I’m working on my blog, and I hear the faintly musical tune telling me the phone is ringing. Somewhere. I scurry to find it before the 24 seconds are up, and the call travels to the gated community of voicemail.
I find the phone in about 23 seconds, under a pile of clothes I wore yesterday. Sick with a cold, I dropped everything from where I stood next to my bed, crawled under the covers, and found sleep almost immediately last night. It had been a horrible day yesterday, and I wasn’t really in the mood to take calls. But I suspected I knew who was calling.
“Hey baby.” It was my wife, who I hadn’t seen today. She had left when I was still very unconscious. She had woken me once in the night to have me take some medicine, but otherwise I was in another world.
With the time of day she was calling, I suspected I knew what she wanted, although I sort of dreaded it.
“Hey sweetie. What’s going on?” I sounded cheerful enough, although my voice still a low growl. Maybe it sounded sexy to her, I didn’t know.
“Well, I was wondering if you wanted to join me for lunch.” There it was. It meant me leaving the house. And joining her for lunch also meant me driving. A long ways. For her to be able to take a lunch break meant she had to stay close to the store. A retail manager meant she had to babysit everyone in the place.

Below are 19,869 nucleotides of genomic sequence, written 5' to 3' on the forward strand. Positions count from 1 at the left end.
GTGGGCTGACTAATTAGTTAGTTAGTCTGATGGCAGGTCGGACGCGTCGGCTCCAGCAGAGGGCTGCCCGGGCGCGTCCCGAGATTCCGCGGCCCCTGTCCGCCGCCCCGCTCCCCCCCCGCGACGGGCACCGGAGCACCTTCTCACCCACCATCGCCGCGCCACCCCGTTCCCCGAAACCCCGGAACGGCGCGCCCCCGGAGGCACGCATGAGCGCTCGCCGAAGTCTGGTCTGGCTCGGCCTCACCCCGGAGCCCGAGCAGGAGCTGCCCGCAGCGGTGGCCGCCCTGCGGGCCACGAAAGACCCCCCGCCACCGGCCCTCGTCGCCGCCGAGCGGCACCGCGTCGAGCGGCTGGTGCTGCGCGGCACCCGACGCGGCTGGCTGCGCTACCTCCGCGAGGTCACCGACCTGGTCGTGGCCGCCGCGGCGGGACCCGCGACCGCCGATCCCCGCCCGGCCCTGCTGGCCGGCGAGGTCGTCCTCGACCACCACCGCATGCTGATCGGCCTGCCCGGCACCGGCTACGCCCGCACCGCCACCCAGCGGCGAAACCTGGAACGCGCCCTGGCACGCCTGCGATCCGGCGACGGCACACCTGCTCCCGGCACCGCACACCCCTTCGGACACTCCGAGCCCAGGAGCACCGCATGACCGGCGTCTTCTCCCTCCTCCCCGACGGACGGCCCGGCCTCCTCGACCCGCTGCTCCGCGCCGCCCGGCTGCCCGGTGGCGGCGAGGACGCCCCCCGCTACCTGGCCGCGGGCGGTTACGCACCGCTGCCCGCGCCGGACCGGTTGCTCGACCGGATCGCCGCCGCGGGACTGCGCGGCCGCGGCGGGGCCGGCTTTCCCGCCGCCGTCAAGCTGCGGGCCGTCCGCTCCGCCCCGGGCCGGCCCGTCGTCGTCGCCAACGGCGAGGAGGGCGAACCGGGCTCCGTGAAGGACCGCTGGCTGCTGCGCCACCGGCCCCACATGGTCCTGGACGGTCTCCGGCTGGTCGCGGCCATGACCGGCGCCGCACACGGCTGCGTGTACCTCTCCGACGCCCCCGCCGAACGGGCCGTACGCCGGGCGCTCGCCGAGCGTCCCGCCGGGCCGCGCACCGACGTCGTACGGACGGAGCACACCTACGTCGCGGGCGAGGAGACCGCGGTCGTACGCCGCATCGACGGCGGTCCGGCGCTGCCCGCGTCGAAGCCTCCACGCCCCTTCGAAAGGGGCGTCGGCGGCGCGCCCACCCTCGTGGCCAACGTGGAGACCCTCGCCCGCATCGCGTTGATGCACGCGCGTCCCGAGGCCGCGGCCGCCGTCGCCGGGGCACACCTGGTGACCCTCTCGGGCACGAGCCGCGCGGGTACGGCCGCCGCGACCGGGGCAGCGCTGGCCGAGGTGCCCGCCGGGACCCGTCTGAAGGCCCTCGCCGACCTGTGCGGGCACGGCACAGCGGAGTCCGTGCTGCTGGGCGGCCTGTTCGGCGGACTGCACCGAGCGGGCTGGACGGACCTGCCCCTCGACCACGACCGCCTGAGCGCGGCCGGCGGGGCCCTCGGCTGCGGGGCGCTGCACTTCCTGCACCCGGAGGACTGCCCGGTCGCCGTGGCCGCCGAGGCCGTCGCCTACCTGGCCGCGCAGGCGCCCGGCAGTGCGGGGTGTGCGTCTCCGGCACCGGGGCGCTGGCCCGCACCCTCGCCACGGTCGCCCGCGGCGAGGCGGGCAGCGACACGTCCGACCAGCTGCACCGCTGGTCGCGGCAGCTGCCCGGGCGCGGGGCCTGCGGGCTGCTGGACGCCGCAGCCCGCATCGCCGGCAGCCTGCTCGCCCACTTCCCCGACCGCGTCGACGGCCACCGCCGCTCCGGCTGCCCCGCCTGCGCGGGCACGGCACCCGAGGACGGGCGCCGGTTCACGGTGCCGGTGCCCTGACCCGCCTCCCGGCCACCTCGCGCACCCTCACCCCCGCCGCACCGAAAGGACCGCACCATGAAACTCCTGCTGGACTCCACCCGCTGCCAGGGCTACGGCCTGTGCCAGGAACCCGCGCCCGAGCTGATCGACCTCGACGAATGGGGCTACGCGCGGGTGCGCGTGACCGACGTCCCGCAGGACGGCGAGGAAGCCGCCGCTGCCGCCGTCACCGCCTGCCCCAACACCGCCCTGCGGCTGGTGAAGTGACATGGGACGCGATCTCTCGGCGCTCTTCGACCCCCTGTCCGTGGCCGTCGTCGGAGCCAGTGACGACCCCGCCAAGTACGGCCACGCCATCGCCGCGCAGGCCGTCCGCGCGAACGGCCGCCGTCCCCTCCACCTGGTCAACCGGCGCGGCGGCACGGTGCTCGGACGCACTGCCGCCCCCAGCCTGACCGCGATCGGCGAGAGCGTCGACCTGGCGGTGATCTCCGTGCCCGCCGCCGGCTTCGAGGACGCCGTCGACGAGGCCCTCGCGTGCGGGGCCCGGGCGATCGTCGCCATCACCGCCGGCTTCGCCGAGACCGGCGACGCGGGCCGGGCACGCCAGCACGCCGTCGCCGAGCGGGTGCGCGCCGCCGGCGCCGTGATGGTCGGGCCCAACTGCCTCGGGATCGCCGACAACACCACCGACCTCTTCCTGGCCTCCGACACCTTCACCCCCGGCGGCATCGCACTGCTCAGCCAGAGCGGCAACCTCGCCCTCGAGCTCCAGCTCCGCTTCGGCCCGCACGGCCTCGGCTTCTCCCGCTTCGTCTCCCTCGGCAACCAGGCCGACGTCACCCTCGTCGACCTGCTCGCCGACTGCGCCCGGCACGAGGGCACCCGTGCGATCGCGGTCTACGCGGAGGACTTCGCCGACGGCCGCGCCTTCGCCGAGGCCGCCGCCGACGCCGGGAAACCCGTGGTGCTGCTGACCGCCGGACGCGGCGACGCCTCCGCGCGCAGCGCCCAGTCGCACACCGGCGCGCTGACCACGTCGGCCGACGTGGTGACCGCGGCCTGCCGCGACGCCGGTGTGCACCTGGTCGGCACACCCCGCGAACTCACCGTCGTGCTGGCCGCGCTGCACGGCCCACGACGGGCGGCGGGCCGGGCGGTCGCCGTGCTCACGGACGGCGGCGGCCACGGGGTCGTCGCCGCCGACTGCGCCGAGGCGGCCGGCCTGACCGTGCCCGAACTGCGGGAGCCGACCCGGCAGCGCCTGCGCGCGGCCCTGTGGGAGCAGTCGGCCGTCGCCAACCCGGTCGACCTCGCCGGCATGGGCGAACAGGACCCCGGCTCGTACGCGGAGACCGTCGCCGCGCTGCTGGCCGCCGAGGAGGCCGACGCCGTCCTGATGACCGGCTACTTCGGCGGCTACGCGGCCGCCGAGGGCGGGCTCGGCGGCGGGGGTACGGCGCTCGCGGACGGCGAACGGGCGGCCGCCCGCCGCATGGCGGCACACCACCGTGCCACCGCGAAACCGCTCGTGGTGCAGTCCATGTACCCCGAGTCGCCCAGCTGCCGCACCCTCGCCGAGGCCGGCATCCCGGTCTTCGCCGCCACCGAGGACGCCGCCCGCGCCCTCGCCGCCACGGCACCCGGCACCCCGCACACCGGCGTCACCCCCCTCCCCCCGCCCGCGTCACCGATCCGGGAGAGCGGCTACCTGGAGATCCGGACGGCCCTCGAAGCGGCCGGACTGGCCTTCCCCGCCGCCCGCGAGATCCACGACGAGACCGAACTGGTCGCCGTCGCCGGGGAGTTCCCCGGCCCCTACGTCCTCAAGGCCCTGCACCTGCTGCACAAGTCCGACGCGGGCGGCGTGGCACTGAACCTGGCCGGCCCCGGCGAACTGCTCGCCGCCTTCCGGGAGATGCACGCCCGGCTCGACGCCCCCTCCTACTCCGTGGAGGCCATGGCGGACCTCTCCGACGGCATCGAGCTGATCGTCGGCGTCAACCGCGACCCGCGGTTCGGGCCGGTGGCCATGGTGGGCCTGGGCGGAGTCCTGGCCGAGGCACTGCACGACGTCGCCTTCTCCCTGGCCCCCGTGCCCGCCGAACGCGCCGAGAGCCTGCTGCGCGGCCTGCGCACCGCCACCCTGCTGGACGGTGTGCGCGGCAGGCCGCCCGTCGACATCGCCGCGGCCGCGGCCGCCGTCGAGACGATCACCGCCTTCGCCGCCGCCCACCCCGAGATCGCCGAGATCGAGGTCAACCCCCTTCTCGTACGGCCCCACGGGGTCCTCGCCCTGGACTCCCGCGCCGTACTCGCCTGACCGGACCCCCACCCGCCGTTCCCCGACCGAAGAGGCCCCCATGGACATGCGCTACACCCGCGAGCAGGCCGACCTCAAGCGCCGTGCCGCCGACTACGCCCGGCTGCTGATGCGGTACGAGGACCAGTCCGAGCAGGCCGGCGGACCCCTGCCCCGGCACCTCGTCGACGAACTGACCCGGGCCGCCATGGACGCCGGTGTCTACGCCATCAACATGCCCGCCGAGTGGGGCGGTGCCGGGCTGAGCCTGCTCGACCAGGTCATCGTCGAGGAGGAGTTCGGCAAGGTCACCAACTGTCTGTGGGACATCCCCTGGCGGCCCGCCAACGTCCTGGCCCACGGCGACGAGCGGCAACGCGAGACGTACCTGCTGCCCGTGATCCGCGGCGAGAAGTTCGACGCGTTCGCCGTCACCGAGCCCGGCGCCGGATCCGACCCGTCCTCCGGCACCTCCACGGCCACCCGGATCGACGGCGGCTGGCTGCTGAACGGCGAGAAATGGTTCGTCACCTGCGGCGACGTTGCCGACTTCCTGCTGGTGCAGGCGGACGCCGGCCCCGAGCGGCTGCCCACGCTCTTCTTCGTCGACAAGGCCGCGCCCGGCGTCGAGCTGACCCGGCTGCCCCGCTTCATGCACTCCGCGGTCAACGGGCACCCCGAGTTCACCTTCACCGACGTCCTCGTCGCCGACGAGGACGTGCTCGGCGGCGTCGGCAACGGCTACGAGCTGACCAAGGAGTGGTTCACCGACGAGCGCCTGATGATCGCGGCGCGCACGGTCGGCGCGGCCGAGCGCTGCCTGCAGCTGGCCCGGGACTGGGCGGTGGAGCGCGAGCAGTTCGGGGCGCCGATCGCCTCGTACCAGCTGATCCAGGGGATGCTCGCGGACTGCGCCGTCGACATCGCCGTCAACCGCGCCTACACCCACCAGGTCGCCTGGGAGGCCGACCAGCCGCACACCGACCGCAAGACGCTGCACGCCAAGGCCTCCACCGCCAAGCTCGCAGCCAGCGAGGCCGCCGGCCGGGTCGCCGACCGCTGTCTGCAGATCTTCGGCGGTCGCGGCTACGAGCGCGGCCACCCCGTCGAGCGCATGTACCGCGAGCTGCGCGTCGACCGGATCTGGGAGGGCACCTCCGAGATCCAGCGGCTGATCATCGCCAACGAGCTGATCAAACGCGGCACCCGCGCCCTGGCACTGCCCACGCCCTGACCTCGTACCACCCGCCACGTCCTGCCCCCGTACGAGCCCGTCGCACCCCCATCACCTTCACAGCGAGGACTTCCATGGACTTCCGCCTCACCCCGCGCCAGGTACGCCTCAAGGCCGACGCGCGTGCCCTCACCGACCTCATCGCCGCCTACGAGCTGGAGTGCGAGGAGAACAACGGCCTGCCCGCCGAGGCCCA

She worked on the other side of town, about 45 minutes away. That meant about 90 minutes eaten out of my day for the trip. When I hadn’t even left my room to grab a bite to eat, she wanted me to drive up to see her.
“Sure, I’ll come up there.” I knew it was for my own good, despite the fact I didn’t want to go. It would be good of me to get out of the house for a while, I told myself.
There was a little more smalltalk, which I auto-piloted my way though. I picked where we would eat, within 4 blocks of her store. She picked the time, and I planned out a strategy to get there right on time. All was set.
I quickly got ready, ran downstairs, almost stepping on the neighbor’s annoying sheltie dog, a stupid yappy mini-Lassie that would rather push Timmy into the well instead of saving him.
I circumvented the neighbor’s glaring look and jogged outside. The sun was too bright, and my sunglasses were in the car. I covered my eyes with a hand, walking near-blindly to the old Saturn, opened it up, and slid behind the wheel.